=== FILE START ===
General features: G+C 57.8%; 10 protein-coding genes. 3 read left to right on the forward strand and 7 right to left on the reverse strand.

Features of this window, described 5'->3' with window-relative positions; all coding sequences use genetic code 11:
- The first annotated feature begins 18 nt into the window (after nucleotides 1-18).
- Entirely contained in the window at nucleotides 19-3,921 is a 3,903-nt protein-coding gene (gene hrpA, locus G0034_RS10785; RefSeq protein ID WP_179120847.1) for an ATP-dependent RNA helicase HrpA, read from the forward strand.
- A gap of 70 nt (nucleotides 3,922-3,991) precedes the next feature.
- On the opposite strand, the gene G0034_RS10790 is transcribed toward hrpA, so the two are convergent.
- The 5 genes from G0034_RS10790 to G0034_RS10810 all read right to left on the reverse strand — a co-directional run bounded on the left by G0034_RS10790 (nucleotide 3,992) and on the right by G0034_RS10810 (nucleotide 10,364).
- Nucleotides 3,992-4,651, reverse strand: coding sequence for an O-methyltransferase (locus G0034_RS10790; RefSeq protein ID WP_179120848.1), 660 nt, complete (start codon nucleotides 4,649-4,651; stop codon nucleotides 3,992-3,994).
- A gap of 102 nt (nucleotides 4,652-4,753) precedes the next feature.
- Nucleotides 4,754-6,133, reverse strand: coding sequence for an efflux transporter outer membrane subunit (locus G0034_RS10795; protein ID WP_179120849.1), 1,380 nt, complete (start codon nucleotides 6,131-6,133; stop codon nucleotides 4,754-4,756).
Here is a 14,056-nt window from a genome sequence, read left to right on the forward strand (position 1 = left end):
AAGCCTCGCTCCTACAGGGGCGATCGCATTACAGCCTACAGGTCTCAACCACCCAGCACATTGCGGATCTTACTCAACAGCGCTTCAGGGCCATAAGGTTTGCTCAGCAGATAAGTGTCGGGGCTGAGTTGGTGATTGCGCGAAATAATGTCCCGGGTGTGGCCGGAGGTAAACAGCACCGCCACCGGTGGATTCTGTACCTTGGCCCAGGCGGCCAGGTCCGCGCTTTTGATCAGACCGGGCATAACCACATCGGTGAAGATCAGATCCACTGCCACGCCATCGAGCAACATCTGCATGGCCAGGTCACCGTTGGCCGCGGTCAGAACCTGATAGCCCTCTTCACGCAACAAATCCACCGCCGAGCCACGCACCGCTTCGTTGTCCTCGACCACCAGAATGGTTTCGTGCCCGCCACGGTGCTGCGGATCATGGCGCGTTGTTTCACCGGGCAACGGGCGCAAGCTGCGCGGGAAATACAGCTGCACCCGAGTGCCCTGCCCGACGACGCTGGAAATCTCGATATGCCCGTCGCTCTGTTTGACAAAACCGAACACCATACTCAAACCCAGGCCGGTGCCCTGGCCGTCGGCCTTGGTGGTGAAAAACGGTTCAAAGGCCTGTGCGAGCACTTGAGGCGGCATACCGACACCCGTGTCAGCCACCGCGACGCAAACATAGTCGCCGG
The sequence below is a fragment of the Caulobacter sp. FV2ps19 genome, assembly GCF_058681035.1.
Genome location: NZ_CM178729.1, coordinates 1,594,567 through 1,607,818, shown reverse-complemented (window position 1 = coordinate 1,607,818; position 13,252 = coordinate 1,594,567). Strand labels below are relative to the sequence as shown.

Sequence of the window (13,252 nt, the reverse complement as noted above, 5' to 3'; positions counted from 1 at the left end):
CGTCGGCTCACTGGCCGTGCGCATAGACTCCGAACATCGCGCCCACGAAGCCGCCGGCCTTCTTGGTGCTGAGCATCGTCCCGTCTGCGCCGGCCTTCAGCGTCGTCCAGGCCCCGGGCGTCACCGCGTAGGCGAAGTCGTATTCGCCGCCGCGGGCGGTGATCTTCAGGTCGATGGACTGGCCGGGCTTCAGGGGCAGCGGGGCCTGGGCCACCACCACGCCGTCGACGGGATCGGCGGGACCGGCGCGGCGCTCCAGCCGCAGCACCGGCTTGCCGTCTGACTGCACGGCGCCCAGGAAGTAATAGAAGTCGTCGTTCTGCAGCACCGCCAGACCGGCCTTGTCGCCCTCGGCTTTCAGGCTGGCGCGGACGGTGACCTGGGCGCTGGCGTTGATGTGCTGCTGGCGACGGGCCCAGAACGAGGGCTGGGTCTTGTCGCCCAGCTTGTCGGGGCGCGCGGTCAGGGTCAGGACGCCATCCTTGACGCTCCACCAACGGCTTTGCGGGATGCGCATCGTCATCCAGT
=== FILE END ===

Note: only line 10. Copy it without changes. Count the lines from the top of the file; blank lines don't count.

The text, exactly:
- Nucleotides 4,754-6,133, reverse strand: coding sequence for an efflux transporter outer membrane subunit (locus G0034_RS10795; protein ID WP_179120849.1), 1,380 nt, complete (start codon nucleotides 6,131-6,133; stop codon nucleotides 4,754-4,756).